It's not like dnf-system-upgrade would magically stop working when
reaches EOL, so honestly, overall, I just don't really see the problem
Like most of Fedora, dnf-system-upgrade gets limited testing before
release. When N is released, a large number of users who did not install
N-1 will think it is time to upgrade before their current N-2 reaches
End-of-Life in four weeks. These users will try system-upgrade from a
much larger set of initial states than could be tested before release.
This is the time the greatest number of (N-2 to N) problems will be found.
It is also the time when problems in the brand-new release N are most
likely, as users of N-1 eagerly try N.
With an abundance of bug reports in the just-released N, and some new
reports of problems with N-2 that will be closed by EOL in a handful of
days, where do you think maintenance should focus?
I admit this view is based on what is probable, not on actual fact. My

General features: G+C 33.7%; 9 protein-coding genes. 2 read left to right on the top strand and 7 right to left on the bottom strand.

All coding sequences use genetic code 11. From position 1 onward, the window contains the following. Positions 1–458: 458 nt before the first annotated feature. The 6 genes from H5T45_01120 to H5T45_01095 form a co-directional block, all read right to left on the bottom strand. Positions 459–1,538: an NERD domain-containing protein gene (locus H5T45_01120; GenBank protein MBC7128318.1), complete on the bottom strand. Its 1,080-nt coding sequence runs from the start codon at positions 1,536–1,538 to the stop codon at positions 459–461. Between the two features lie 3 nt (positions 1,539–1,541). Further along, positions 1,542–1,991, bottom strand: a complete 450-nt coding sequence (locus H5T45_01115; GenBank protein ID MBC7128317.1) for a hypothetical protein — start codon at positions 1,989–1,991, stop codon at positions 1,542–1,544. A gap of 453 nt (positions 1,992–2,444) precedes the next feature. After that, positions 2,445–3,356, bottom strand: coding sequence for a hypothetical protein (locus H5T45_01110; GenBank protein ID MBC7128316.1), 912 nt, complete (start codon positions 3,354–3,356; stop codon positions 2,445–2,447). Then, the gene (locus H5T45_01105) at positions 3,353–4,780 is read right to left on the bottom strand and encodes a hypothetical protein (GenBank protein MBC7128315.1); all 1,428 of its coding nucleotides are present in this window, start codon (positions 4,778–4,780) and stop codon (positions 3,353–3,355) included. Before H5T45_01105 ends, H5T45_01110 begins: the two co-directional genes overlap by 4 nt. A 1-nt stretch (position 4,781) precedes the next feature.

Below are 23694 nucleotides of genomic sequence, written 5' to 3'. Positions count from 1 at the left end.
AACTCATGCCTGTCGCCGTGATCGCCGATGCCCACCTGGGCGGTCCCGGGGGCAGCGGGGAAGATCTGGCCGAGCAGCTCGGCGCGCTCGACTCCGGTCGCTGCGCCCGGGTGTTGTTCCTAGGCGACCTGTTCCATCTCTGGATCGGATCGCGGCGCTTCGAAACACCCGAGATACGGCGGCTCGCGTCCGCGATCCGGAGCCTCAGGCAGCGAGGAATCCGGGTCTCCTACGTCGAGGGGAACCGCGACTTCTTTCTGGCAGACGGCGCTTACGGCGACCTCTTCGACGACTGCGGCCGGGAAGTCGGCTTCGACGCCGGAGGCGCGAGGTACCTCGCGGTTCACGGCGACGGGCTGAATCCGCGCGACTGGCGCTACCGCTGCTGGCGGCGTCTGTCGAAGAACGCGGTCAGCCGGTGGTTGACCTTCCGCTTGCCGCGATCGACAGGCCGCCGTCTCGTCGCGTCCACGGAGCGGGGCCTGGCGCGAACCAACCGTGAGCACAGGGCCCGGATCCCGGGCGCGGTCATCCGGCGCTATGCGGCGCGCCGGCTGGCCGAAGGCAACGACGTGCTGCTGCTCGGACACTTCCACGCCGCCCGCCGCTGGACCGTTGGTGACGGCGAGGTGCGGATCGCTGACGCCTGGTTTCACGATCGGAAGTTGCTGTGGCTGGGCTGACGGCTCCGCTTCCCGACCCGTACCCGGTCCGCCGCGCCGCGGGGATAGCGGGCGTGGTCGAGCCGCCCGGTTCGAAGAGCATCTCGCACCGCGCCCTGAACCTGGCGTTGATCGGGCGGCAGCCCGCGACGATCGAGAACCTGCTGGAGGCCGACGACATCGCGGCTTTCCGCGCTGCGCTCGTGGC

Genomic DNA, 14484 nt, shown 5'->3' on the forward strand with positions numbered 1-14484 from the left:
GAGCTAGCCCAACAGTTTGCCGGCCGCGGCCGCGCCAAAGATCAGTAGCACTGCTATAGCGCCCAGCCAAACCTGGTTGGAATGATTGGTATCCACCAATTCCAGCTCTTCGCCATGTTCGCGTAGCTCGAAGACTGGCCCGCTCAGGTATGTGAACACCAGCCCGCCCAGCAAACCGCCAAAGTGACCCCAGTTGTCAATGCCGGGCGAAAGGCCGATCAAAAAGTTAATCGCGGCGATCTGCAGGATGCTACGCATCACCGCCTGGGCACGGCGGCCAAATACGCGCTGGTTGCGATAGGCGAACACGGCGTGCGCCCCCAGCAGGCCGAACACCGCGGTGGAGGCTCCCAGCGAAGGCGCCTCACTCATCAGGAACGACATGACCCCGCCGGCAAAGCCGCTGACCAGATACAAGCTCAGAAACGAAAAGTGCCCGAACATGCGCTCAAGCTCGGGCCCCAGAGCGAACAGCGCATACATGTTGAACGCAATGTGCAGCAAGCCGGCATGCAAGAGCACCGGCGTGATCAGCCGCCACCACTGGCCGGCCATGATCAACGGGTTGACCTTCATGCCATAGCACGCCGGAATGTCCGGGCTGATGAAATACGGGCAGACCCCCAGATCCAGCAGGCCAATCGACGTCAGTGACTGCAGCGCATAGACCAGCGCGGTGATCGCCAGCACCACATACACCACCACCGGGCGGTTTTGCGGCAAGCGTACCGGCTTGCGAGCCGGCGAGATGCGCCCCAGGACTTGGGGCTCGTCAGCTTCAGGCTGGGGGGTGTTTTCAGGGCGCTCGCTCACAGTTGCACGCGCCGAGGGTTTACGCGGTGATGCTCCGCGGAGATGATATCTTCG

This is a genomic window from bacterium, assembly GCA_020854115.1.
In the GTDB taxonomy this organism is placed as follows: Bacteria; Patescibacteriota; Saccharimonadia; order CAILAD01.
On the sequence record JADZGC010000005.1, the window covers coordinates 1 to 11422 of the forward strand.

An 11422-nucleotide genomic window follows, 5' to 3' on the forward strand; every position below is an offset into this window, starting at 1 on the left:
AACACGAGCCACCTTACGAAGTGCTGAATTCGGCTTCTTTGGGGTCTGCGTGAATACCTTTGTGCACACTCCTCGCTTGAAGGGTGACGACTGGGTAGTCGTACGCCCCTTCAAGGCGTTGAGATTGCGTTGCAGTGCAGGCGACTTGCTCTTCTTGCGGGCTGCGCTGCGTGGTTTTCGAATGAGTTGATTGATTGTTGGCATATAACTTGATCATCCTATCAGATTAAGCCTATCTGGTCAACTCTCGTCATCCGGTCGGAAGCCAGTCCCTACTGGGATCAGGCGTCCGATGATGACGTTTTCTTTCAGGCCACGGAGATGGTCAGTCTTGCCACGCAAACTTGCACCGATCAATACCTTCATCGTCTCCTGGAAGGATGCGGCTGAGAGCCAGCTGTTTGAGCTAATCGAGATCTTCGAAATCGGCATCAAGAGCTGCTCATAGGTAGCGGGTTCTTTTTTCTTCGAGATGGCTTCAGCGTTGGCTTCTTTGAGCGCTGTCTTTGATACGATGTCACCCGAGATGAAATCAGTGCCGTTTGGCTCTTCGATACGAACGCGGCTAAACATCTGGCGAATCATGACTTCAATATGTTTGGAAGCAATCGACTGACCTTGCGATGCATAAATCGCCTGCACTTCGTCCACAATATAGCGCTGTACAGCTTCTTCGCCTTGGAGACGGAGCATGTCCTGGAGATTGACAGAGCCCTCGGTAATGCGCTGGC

point is not do this or avoid that, I want the Fedora user to have an
accurate understanding of upgrade choices.
My reading of the EOL policy says "If it isn't fixed before EOL, it is
unlikely to be fixed." If I encounter a problem with release-skipping
system-upgrade, too bad. There is probably no time to fix it before EOL.
In effect, release-skipping system-upgrade is not supported. Either I
upgrade every release (when system-upgrade is supported and bug fixes are
likely), I plan to do a new install, or I hope to be lucky with EOL code.
That is not a bad set of choices. Bad is a user in trouble because he
reasonably thought they were different. "Release-skipping system-upgrade
is a release-blocking requirement" sounds likely to obscure the support
risks that attend its use.
Fedora is certainly better for a robust system-upgrade facility. No
point is filing bugs now for my 21-23 failure, though. 21 is EOL, and
the failure did not occur with 22.